Making Clothes: Patternless Fashions by Diehl Lewis and May Loh
An excerpt from the book Patternless Fashions by Diehl Lewis and May Loh which shows techniques to make new clothes yourself.
PATTERNLESS FASHIONS. By Diehl Lewis and May Loh. Washington, D.C.: Acropolis Books, 1973.
About the book: This book is designed to liberate the novice or the professional from being dependent on making clothes from standard patterns. The methods illustrated allow for the creation of more economical and better fitting garments. Over 80 formulas are presented for designing all types of clothing from evening dresses to hot pants, men's bathrobes to children's sunsuits.
From the book: The technique described in this book is really a very simple one--even for the beginner. First, it involves the construction of front and back torsos using your 25 measurements and 9 basic formulas. These torsos are then used to make any fashions you may choose, simply by drawing the torsos on your fabric with tailors chalk and making the necessary style changes described in the book.
How to take measurements accurately
The person to be measured should stand straight in a natural posture and the measurer should measure step-by-step with a tape measure. Start taking measurements from the front side of the body. In taking measurements, it is important to make note of such shapes as a high waist, round or square shoulders, or one shoulder lower than the other. A string should be tied around the thinnest part of the torso which will usually be the waist circumference. The string should not be tied too high or too low, but right at the waistline.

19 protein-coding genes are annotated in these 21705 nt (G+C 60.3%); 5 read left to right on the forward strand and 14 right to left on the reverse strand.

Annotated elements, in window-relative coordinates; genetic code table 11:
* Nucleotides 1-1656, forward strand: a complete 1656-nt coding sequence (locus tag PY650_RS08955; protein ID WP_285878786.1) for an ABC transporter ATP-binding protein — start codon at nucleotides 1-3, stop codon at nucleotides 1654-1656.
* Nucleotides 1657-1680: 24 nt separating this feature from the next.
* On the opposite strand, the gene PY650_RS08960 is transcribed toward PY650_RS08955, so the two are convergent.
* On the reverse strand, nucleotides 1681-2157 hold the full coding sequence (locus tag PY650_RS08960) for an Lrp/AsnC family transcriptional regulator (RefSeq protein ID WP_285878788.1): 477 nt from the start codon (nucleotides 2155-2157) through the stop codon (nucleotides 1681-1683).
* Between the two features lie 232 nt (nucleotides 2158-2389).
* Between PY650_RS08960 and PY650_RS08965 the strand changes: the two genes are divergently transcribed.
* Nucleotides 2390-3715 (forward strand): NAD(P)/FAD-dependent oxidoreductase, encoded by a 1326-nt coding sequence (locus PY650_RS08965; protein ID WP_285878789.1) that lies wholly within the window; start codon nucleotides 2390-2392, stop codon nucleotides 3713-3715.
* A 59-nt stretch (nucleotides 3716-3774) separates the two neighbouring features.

This skirt has big waves downward, and a gentle sloping line. Fold the material in a square 1st, then fold again into a triangle. Move down from the point of the triangle until you are able to measure the amount figures in the formula across the pattern. The formula for drafting a circle skirt is:
Waist measurement divided by 6=amount to measure across the pattern.
In our drawing the waist measurement is 28" divided by 6=4 5/8". Move down from the triangle point until you can make a line across the pattern equal to 7". Draw a line with a curved ruler. This is the waistline. Measure down from the waistline for the skirt measurement in several places so hem will be even. Always make the hem in a circle skirt 1 1/2" wide.
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